The central focus for HR management must be on contributing to organizational success. Key to enhancing organizational performance is ensuring that human resources activities support organizational efforts focusing on productivity, service, and quality.
-Productivity: As measured by the amount of output per employee, continuous improvement of productivity has become even more important as global competition has increased. The productivity of the human resources in an organization is affected significantly by management efforts, programs, and systems.
-Quality: The quality of products and services delivered significantly affects organizational success over the long term. If an organization gains a reputation for providing poor-quality products and services, it reduces its organizational growth and performance. An emphasis on quality requires continuous changes aimed at improving work processes. That need opens the door for reengineering the organizational work done by people. Customer value received and satisfaction become the bases for judging success, along with more traditional HR measures of performance and efficiency.
-Service: Because people frequently produce the products or services offered by an organization, HR management considerations must be included when identifying service blockages and redesigning operational processes.
Involving all employees, not just managers, in problem solving often requires changes in corporate culture, leadership styles, and HR policies and practices.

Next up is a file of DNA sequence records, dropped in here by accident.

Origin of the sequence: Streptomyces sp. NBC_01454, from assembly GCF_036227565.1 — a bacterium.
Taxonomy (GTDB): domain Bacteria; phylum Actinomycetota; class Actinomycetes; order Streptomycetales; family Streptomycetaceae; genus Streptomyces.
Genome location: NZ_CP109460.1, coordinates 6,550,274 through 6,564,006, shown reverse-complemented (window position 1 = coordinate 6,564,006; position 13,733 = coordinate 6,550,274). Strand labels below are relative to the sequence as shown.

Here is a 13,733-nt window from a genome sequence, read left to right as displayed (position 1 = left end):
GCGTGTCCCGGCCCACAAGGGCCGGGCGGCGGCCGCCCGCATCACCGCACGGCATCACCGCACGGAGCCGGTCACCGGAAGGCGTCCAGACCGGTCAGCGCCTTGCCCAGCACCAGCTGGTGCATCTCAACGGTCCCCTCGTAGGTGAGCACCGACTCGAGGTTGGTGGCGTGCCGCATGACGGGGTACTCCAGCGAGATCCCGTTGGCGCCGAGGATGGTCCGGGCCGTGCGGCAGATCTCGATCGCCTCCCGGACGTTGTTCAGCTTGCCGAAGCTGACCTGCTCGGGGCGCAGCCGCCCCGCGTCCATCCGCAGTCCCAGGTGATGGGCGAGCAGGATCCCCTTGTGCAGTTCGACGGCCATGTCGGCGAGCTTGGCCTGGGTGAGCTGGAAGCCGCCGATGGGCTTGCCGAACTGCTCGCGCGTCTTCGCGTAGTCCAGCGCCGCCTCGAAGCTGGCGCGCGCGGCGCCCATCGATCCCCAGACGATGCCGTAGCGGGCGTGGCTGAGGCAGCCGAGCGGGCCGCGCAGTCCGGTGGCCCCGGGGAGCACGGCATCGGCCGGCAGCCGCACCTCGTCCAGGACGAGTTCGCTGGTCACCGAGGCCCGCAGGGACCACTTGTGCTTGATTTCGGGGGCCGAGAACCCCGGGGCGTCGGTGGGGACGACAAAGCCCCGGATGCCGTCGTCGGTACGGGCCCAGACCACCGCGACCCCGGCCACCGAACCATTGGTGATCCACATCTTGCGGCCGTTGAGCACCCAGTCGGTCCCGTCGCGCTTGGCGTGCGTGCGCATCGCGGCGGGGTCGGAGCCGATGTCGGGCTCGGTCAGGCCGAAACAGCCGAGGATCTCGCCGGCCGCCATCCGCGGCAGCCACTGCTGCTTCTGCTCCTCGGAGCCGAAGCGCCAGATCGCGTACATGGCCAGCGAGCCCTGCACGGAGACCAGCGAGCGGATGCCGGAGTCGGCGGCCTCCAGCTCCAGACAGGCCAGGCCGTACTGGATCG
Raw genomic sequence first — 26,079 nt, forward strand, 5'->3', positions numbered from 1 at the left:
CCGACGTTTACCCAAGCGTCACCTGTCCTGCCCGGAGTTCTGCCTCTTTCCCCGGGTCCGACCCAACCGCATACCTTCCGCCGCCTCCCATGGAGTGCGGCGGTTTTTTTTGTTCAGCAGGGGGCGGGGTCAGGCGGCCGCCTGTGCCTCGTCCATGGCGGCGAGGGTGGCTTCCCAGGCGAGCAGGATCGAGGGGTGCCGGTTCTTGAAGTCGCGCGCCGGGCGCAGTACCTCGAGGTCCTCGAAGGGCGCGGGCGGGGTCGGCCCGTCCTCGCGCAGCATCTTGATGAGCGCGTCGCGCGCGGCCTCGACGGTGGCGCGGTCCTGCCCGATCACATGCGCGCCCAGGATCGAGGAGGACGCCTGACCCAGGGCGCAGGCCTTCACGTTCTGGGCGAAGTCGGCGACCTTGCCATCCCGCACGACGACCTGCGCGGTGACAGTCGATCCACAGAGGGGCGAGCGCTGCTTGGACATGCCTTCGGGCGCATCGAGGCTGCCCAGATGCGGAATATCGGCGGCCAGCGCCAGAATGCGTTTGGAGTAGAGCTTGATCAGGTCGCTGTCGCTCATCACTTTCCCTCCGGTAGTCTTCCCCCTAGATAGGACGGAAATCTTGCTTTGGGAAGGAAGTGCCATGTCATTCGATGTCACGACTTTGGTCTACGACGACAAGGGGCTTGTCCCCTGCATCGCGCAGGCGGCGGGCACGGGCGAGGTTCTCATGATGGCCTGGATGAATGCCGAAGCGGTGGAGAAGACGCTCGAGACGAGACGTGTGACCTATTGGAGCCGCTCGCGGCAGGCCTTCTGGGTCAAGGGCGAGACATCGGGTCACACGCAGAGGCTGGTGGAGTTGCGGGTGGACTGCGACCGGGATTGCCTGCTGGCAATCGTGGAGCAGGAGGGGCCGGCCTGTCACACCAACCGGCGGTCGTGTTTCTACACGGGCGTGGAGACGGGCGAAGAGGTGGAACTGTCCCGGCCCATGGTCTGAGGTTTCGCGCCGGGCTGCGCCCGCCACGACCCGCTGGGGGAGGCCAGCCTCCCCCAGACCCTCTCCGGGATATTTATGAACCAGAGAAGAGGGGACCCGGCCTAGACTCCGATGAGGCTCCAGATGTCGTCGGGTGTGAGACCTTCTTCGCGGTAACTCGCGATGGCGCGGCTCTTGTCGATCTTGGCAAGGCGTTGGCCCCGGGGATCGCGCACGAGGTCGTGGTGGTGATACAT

To accomplish these goals, HR management is composed of several groups of interlinked activities. However, the performance of the HR activities must be done in the context of the organization. Additionally, all managers with HR responsibilities must consider external environmental forces—such as legal, political, economic, social, cultural, and technological ones—when addressing these activities. These external considerations are especially important when HR activities must be managed internationally. The HR activities for which a brief overview follows are:
-HR Planning and Analysis
-Compensation and Benefits
-Health, Safety, and Security
-Employee and Labor/Management Relations
HR Planning and Analysis
HR planning and analysis activities have several facets. Through HR planning, managers attempt to anticipate forces that will influence the future supply of and demand for employees. Having adequate human resource information systems (HRIS) to provide accurate and timely information for HR planning is crucial. The importance of human resources in organizational competitiveness must be addressed as well. As part of maintaining organizational competitiveness, HR analysis and assessment of HR effectiveness must occur. The internationalization of organizations has resulted in greater emphasis on global HR management.